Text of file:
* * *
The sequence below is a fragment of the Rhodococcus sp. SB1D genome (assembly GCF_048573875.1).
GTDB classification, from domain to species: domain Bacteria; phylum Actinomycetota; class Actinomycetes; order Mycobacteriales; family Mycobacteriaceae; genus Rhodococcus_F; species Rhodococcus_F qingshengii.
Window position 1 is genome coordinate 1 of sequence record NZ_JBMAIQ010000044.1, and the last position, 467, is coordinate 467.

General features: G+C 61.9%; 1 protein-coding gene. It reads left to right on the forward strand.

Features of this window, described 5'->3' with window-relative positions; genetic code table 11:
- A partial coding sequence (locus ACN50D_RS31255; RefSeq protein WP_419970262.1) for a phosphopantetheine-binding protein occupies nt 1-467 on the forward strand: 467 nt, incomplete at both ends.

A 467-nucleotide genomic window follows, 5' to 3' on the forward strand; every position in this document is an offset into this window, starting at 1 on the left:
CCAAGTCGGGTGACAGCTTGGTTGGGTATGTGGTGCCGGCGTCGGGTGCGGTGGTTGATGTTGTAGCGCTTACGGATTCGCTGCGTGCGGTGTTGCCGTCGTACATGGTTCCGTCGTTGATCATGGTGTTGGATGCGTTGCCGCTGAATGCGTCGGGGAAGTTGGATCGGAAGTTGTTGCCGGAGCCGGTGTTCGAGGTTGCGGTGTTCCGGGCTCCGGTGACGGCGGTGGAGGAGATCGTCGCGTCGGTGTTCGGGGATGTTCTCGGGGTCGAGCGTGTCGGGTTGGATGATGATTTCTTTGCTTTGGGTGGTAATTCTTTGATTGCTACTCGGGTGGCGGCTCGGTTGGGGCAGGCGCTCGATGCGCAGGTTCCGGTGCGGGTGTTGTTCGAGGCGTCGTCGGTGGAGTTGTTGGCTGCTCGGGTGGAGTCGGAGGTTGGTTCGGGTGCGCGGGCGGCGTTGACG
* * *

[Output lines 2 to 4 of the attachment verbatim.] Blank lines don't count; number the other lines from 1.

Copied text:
GTDB classification, from domain to species: domain Bacteria; phylum Actinomycetota; class Actinomycetes; order Mycobacteriales; family Mycobacteriaceae; genus Rhodococcus_F; species Rhodococcus_F qingshengii.
Window position 1 is genome coordinate 1 of sequence record NZ_JBMAIQ010000044.1, and the last position, 467, is coordinate 467.

General features: G+C 61.9%; 1 protein-coding gene. It reads left to right on the forward strand.